Within reason, just don't try to turn a 357 into a 41 or 44 Magnum. Safety is the number one thing to remember with reloading. When in doubt, consult your reloading manuals and you can always come here with your questions. Happy reloading.

By the way, if you think you are going to save money reloading, forget it! I never saved a penny, I just got to shoot three times as much ammo as my friends who shoot only factory stuff!:D

January 11, 2004, 11:24 PM
Among other powders, I load Bullseye in .38, .45, and 9mm. If you are just starting out, I'd stay away from Bulleye. Its one of the hottest powders and contains the highest proportion of nitroglycerine.
I started using Bullseye for two reasons. It VERY accurate in target shooting(I compete with the .38 and .45) and because its a hot powder, you need less of it, which means lots of loads can come out of an 8000 grain Bullseye container.
Since the powder fills so little of a case, a moment's inattention can cause a double charge, which, depending on how hot a load you've started with, can very from an unpleasant surprise, to pieces of the gun flying all over the place and personal injury.

Look in the manuals for loads that are well under the maximum and see how much of a given type of powder it takes. You might start out with a powder where a double charge WILL overfill the case, which is the ultimate safeguard. I'd suggest you start with a single stage press for a number of thousands of rounds to get comfortable before moving on to a progressive where lots of things are going on all at the same time.

January 12, 2004, 12:07 AM
I am by no means an expert, but do have a couple of years experience reloading. Still searching for that magic ideal minimum inventory of bullets and powders to fill the spectrum of loads.

You will need a fast powder (like Bullseye) for low velocity loads, a slow powder (like BlueDot or AA#9 (for the full power loads) and something in the midrange (like AA#5).

45acp is comfortable to start with because the cases and bullets are relatively large. 38spl is good too, but it do feel strange putting just that wee bit of Bullseye (3.0gr or less) into that long case (originally designed for black powder).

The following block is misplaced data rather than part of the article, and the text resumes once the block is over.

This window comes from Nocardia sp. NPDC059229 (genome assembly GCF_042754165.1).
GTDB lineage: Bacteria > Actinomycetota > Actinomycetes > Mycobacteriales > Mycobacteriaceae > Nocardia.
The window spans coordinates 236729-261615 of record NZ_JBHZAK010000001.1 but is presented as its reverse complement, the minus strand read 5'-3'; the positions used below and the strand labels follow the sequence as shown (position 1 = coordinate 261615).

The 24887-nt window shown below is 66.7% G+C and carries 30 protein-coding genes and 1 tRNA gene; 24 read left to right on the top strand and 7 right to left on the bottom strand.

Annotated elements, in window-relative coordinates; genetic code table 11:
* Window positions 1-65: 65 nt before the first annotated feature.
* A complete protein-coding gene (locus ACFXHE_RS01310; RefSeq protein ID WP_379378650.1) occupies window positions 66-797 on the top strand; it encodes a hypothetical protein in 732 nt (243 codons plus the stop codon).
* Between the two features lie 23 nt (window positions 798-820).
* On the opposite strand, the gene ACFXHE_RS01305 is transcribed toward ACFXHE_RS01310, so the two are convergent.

January 12, 2004, 08:46 AM
Of those you mentioned, I'd start with .357 magnum.
If you want to start with light bullets, I'd use blue dot, and with mid/heavy bullets, I'd use 2400 or H110. Both with CCI magnum primers.
The cost savings, safety margin, ease of starting out, and fun factor all point that way.
After that, .45 auto is next, those big bullets are really easy to reload.
10mm is easy to reload too, but it's easy to get carried away, and start really wrecking some brass with that glock.
I got a sweet setup and all the stuff to start reloading 10mm, but I still find myself buying blazer aluminum cased stuff, just because I don't want to share loads between my G20, my razorback, and my smith 610.
Keeping track of which brass belongs to which gun just sounds like too much of a PITA.

January 12, 2004, 02:28 PM
Doesn't really matter. They're all reloaded the same way. Which one do you shoot most? Start with that one. Read the manual.

Johnny Guest
January 12, 2004, 05:11 PM
- - I'd vote for the .38 Special cartridge, to be fired in the .357 revolver, for the learning process.

The smaller volume of the shorter .38 Spl case makes it easy to keep up with what you're doing. You can look in and SEE the powder level easier than with the long magnum case.

While not as plentiful as they were 20 years back, .38 SPL brass is still pretty cheap and easy to obtain. Because most shooters fire 50 to 100 .38s for every cylinder full of mags, it is pretty available as used brass for sle, or as range pickups.

You can load both .38 Spl and .357 on the same set of dies - - Get the .38, because some, especially the older, .357 dies won't adjust down far enough to properly crimp the .38 Spl case.

I m a great fan of the autoloader for defensive work, but the revolver is KING when it comes to reloading. The cases are not mangled during the ejection cycle, and they don't hit the pavement or range furniture.

You can load low power, pleasant to shoot, target and plinking rounds, right on up to +P in .38 Spl. Cast bullets are cheap and easy on the bore of your revolver. The difficulty of cleanup is highly overstated.

Win 231 or Alliant Unique powder will serve for a WIDE variety of loads, and also work in your autoloaders later on. there are better slam-bang magnum powders, and some which are better for gilt-edge accuracy with poofter loads, but, across the board, these are two GREAT powders.

Do yourself a favor and read, and I mean REALLY read, every word in the handloading manual, before you yield to the temptation to "Just load a few - - It looks so simple." Well, it IS simple, but it can be a little subtle, as well. Learn from the mistakes of others. No, you probably won't blow up your GP100 through a minor error - - But you can really become very frustrated if you get ahead of yourself.

Welcome to the wonderful world of recycling empty cases. I hope you enjoy it as much as I have for nearly 40 years. :D Very best of luck to you.


Tony Mig
January 18, 2004, 08:52 AM
I was faced with the same decsission not that long ago as I'm also new to reloading. My chices were .40 S&W, or .38/.357, and I went with the .38/.357 mainly because I shoot the Ruger GP-100, and it's reputation for being the handloaders handgun. Plus with revolver ammo, case length isn't a critical issue especially when you're loading .38 Spl's to shoot from a .357 Magnum wheel gun.

I'm also not all that happy with the Beretta 96FS I have in .40 S&W, and may end up trading it for another .357 Magnum revolver....(I just like wheel guns more)

As for reloading dies, I like Lee's carbide pistol dies.